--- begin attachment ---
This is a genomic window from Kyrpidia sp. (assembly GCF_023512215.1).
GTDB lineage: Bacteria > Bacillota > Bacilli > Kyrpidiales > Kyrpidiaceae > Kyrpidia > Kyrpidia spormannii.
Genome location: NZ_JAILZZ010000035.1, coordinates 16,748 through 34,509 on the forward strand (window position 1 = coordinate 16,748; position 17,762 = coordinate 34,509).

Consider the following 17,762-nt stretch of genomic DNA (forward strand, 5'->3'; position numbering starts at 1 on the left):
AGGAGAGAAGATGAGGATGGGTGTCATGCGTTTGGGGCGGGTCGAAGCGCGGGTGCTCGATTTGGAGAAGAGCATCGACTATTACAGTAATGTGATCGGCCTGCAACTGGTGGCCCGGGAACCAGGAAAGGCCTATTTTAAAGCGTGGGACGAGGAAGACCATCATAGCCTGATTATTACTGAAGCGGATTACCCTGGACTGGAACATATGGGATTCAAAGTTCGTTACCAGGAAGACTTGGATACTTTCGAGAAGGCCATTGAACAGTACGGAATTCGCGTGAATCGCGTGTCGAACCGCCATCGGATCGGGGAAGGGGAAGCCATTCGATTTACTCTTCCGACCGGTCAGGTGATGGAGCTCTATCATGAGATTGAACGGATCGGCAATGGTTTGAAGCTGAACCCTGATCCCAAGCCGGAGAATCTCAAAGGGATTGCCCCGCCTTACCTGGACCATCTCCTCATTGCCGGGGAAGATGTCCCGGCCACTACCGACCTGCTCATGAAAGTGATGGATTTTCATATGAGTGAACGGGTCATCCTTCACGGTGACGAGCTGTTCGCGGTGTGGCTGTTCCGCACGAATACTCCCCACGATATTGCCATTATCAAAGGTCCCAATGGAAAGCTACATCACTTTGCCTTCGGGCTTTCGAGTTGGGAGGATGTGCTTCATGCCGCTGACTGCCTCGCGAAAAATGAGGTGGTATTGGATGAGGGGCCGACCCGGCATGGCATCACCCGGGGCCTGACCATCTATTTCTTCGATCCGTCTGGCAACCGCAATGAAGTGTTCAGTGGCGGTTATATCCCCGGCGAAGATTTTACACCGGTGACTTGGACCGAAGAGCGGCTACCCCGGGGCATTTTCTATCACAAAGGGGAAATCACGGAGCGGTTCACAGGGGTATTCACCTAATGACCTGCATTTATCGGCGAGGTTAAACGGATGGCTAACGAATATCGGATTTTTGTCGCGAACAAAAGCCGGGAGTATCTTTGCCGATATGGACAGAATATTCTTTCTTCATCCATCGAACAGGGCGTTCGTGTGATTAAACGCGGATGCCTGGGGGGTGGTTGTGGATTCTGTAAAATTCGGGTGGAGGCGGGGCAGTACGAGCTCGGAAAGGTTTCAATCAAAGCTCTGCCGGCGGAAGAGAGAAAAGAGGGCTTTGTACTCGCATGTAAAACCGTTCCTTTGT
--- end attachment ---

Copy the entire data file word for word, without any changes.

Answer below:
This is a genomic window from Kyrpidia sp. (assembly GCF_023512215.1).
GTDB lineage: Bacteria > Bacillota > Bacilli > Kyrpidiales > Kyrpidiaceae > Kyrpidia > Kyrpidia spormannii.
Genome location: NZ_JAILZZ010000035.1, coordinates 16,748 through 34,509 on the forward strand (window position 1 = coordinate 16,748; position 17,762 = coordinate 34,509).

Consider the following 17,762-nt stretch of genomic DNA (forward strand, 5'->3'; position numbering starts at 1 on the left):
AGGAGAGAAGATGAGGATGGGTGTCATGCGTTTGGGGCGGGTCGAAGCGCGGGTGCTCGATTTGGAGAAGAGCATCGACTATTACAGTAATGTGATCGGCCTGCAACTGGTGGCCCGGGAACCAGGAAAGGCCTATTTTAAAGCGTGGGACGAGGAAGACCATCATAGCCTGATTATTACTGAAGCGGATTACCCTGGACTGGAACATATGGGATTCAAAGTTCGTTACCAGGAAGACTTGGATACTTTCGAGAAGGCCATTGAACAGTACGGAATTCGCGTGAATCGCGTGTCGAACCGCCATCGGATCGGGGAAGGGGAAGCCATTCGATTTACTCTTCCGACCGGTCAGGTGATGGAGCTCTATCATGAGATTGAACGGATCGGCAATGGTTTGAAGCTGAACCCTGATCCCAAGCCGGAGAATCTCAAAGGGATTGCCCCGCCTTACCTGGACCATCTCCTCATTGCCGGGGAAGATGTCCCGGCCACTACCGACCTGCTCATGAAAGTGATGGATTTTCATATGAGTGAACGGGTCATCCTTCACGGTGACGAGCTGTTCGCGGTGTGGCTGTTCCGCACGAATACTCCCCACGATATTGCCATTATCAAAGGTCCCAATGGAAAGCTACATCACTTTGCCTTCGGGCTTTCGAGTTGGGAGGATGTGCTTCATGCCGCTGACTGCCTCGCGAAAAATGAGGTGGTATTGGATGAGGGGCCGACCCGGCATGGCATCACCCGGGGCCTGACCATCTATTTCTTCGATCCGTCTGGCAACCGCAATGAAGTGTTCAGTGGCGGTTATATCCCCGGCGAAGATTTTACACCGGTGACTTGGACCGAAGAGCGGCTACCCCGGGGCATTTTCTATCACAAAGGGGAAATCACGGAGCGGTTCACAGGGGTATTCACCTAATGACCTGCATTTATCGGCGAGGTTAAACGGATGGCTAACGAATATCGGATTTTTGTCGCGAACAAAAGCCGGGAGTATCTTTGCCGATATGGACAGAATATTCTTTCTTCATCCATCGAACAGGGCGTTCGTGTGATTAAACGCGGATGCCTGGGGGGTGGTTGTGGATTCTGTAAAATTCGGGTGGAGGCGGGGCAGTACGAGCTCGGAAAGGTTTCAATCAAAGCTCTGCCGGCGGAAGAGAGAAAAGAGGGCTTTGTACTCGCATGTAAAACCGTTCCTTTGT